The rules are that you can’t maintain any state in the class itself and that the code should be prepared to handled a lot of records. Of particular interest is the IterateOrderedByName() call, which allows you to do an ordered iteration (by name) from a given name. That pretty much forces us to store the data in a sorted format.

Note that we don’t explicitly state that in the requirements for the task, we expect the candidates to understand that this is a requirement given the requirements for the operations. The most naïve option to complete this challenge is to write a CSV file. Each entry in its own line and you are done. However, that wouldn’t allow us to meet the other requirements.

In other words, reading the whole file to memory, adding the item, sorting the whole thing and writing it back again is a no go.  As a note, this is a task that we give to Junior developers. We expect zero to very little experience.

After going over dozens such answers, I can tell you that this task does its primary job, which is to filter people out. That is an explicit goal, by the way. We have had over 200 applicants to this position and the time it takes to go through the that many CVs, interviews, etc is horrendous. I found that this question filters enough people to make it far more manageable. And given the answers I got to my previous post, this is absolutely the kind of task that I would consider a junior developer suitable for. I remember solving similar problems in high school.

I like this problem because it is a good way to see if a person is able to do several things at once:

  • Can take a non trivial problem and break it to manageable pieces.
  • Can figure out several pitfalls along the way and handle them.
  • Can recognize what the impact of the various requirements are for the solution.
  • Can apply knowledge from one field to another. In this case, in memory data structures vs. persistent files.
  • Understand that data and representations are different things.

I have to admit that I was quite surprised by the results. Pretty much no one chose to use binary format, they all went to the textual format. This makes the problem harder. Also, there were a number of bytes vs. chars errors (that isn’t an issue for a junior position, though).

My first attempt is going to be a bit brute force. Instead of trying to implement any fancy data structures, I’m going to simply write the data out to the file in an append only manner. At the end of the file, however, I’ll keep a sorted array of the positions of the items in the file. Here is what this looks like:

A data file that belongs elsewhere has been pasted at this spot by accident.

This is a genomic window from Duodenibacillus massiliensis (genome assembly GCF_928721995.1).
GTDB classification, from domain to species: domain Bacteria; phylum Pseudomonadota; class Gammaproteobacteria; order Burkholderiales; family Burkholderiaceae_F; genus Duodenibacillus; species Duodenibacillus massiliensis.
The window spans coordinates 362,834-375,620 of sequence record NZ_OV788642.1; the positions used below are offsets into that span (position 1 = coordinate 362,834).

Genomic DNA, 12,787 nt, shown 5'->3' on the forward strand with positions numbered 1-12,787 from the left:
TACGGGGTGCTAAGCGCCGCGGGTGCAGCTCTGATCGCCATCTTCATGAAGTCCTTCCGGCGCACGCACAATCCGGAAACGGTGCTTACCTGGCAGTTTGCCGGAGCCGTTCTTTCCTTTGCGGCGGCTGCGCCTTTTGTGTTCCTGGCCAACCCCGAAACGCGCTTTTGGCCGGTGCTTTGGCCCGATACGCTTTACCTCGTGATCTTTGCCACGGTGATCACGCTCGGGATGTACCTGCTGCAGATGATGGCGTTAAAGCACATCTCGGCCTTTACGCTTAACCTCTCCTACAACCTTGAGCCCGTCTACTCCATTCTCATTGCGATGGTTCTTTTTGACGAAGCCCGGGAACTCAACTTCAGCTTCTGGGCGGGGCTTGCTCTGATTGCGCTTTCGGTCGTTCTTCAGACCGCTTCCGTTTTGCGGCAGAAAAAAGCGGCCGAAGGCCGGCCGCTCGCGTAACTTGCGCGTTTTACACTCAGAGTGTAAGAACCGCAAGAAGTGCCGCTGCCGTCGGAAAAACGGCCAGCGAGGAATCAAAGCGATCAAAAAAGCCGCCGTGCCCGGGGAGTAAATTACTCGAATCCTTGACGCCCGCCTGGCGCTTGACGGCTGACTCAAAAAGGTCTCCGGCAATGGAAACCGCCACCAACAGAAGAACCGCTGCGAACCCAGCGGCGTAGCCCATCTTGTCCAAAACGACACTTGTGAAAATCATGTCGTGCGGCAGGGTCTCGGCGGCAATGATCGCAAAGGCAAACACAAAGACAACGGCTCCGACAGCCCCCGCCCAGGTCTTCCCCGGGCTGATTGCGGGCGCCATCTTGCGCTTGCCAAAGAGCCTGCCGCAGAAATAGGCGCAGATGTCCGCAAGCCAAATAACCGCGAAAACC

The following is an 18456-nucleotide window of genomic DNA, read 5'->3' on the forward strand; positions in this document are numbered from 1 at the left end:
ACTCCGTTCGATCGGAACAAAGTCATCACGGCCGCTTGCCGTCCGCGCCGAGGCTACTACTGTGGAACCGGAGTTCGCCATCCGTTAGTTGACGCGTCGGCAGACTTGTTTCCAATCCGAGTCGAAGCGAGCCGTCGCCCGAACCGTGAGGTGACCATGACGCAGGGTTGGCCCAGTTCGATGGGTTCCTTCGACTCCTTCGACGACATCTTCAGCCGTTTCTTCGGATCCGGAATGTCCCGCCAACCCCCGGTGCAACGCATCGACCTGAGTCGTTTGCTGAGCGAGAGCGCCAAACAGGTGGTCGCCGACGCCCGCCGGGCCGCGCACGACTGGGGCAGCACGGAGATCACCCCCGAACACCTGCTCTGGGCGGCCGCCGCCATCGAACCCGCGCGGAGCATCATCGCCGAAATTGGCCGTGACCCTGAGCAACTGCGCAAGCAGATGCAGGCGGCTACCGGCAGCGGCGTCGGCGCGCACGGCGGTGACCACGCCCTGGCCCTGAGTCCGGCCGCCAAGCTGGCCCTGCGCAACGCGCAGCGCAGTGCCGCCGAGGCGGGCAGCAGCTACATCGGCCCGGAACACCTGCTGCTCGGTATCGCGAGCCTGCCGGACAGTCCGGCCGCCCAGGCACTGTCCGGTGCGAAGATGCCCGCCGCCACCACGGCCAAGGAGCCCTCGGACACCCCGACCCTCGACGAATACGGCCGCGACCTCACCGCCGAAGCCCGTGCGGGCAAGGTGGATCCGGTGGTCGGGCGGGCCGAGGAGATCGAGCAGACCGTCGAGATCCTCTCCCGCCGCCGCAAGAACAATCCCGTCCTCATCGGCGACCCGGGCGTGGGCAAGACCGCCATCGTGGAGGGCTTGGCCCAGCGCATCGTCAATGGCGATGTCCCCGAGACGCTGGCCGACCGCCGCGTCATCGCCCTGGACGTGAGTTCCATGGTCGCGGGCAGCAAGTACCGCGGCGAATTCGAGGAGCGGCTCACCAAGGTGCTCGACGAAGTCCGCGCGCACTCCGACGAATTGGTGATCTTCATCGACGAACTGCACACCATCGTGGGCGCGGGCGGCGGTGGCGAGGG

image

To do a search in this format, I can use the sorted positions at the end of the file. Whenever I add a new record, I add it at the end of the records (overwriting the sorted positions sections and then writing the new sorted positions at the end). The overhead per write is the size of the sorted array, basically. The bigger the file, the more we’ll spend writing to the array. For example, assuming each record is around 64 bytes, when we get to 10 million records, we’ll have data size of 610MB, but the metadata we’ll have will be around 38 MB (and we’ll need to write all of it each time we modify a record).

The advantages, however, is that the code is simple and there are several ways that we can optimize the code without too much trouble. Here is what this looks like in code, there are some tests attached that you can run and the entire code runs at roughly 150 lines of code.

That isn’t a great solution, I’ll admit, but it is a straightforward one. It seems like it would be the natural consequence of moving from appending each record to the file to having a sorted access. There are some nice things there, nevertheless. You can “batch” several inserts together and close them by calling Flush() once, instead on each record, for example.

Given that the biggest issue here is the size of the sorted positions, we can seek to reduce it in several ways:

  • We can compress the data on write, you can see the changes required for that here.
  • We can create multiple sorted positions and merge them occasionally.

For that matter, we can store the sorted positions in another file entirely, which will simplify things like supporting efficient in order inserts.

Things that a junior developer might not do here? I’m using BinaryReader and BinaryWriter. That simplify things for me, since I can ignore the cost of textual parsing. That said, I’m not using them in any interesting way and the concepts translates 1:1 to textual interface, with a bit more work.

Can you do better than this implementation?

FUTURE POSTS

  1. The cost of the cloud - about one day from now